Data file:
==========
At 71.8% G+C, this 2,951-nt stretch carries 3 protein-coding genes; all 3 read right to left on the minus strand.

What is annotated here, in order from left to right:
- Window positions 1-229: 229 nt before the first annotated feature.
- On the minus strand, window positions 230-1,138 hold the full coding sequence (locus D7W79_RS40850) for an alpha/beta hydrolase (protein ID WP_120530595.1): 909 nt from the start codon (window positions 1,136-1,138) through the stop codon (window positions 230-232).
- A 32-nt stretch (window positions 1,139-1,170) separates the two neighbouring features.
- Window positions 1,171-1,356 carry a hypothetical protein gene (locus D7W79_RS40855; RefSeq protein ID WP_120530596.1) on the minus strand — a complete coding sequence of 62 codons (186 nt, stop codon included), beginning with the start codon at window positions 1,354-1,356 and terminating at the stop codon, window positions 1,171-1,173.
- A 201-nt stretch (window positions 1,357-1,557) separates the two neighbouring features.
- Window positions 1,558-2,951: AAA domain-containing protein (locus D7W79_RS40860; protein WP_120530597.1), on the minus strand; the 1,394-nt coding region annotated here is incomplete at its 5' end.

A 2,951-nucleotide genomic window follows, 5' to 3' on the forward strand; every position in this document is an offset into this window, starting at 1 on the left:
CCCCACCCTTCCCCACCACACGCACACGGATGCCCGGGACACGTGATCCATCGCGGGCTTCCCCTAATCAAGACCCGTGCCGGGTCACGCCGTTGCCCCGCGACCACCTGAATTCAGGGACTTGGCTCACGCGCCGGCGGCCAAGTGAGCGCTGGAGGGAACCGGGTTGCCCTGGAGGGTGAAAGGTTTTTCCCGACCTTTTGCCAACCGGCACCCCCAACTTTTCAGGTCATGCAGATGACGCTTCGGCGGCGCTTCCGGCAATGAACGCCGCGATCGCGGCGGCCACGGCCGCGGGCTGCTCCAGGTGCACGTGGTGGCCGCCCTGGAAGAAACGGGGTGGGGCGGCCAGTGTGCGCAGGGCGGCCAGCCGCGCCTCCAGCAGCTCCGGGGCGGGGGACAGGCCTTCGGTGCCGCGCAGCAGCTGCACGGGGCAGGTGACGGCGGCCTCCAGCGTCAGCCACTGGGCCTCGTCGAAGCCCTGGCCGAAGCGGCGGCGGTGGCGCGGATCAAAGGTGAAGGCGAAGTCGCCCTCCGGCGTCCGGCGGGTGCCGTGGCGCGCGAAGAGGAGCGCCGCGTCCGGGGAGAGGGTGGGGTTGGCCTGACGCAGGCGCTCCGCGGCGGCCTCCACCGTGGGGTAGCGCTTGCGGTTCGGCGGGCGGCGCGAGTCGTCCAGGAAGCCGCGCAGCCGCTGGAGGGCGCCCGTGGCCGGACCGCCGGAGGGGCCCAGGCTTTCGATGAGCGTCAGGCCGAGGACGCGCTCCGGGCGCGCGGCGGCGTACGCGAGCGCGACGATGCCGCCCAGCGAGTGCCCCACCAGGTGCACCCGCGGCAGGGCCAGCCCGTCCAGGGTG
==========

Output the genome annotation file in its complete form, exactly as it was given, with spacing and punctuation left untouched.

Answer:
At 71.8% G+C, this 2,951-nt stretch carries 3 protein-coding genes; all 3 read right to left on the minus strand.

What is annotated here, in order from left to right:
- Window positions 1-229: 229 nt before the first annotated feature.
- On the minus strand, window positions 230-1,138 hold the full coding sequence (locus D7W79_RS40850) for an alpha/beta hydrolase (protein ID WP_120530595.1): 909 nt from the start codon (window positions 1,136-1,138) through the stop codon (window positions 230-232).
- A 32-nt stretch (window positions 1,139-1,170) separates the two neighbouring features.
- Window positions 1,171-1,356 carry a hypothetical protein gene (locus D7W79_RS40855; RefSeq protein ID WP_120530596.1) on the minus strand — a complete coding sequence of 62 codons (186 nt, stop codon included), beginning with the start codon at window positions 1,354-1,356 and terminating at the stop codon, window positions 1,171-1,173.
- A 201-nt stretch (window positions 1,357-1,557) separates the two neighbouring features.
- Window positions 1,558-2,951: AAA domain-containing protein (locus D7W79_RS40860; protein WP_120530597.1), on the minus strand; the 1,394-nt coding region annotated here is incomplete at its 5' end.

A 2,951-nucleotide genomic window follows, 5' to 3' on the forward strand; every position in this document is an offset into this window, starting at 1 on the left:
CCCCACCCTTCCCCACCACACGCACACGGATGCCCGGGACACGTGATCCATCGCGGGCTTCCCCTAATCAAGACCCGTGCCGGGTCACGCCGTTGCCCCGCGACCACCTGAATTCAGGGACTTGGCTCACGCGCCGGCGGCCAAGTGAGCGCTGGAGGGAACCGGGTTGCCCTGGAGGGTGAAAGGTTTTTCCCGACCTTTTGCCAACCGGCACCCCCAACTTTTCAGGTCATGCAGATGACGCTTCGGCGGCGCTTCCGGCAATGAACGCCGCGATCGCGGCGGCCACGGCCGCGGGCTGCTCCAGGTGCACGTGGTGGCCGCCCTGGAAGAAACGGGGTGGGGCGGCCAGTGTGCGCAGGGCGGCCAGCCGCGCCTCCAGCAGCTCCGGGGCGGGGGACAGGCCTTCGGTGCCGCGCAGCAGCTGCACGGGGCAGGTGACGGCGGCCTCCAGCGTCAGCCACTGGGCCTCGTCGAAGCCCTGGCCGAAGCGGCGGCGGTGGCGCGGATCAAAGGTGAAGGCGAAGTCGCCCTCCGGCGTCCGGCGGGTGCCGTGGCGCGCGAAGAGGAGCGCCGCGTCCGGGGAGAGGGTGGGGTTGGCCTGACGCAGGCGCTCCGCGGCGGCCTCCACCGTGGGGTAGCGCTTGCGGTTCGGCGGGCGGCGCGAGTCGTCCAGGAAGCCGCGCAGCCGCTGGAGGGCGCCCGTGGCCGGACCGCCGGAGGGGCCCAGGCTTTCGATGAGCGTCAGGCCGAGGACGCGCTCCGGGCGCGCGGCGGCGTACGCGAGCGCGACGATGCCGCCCAGCGAGTGCCCCACCAGGTGCACCCGCGGCAGGGCCAGCCCGTCCAGGGTG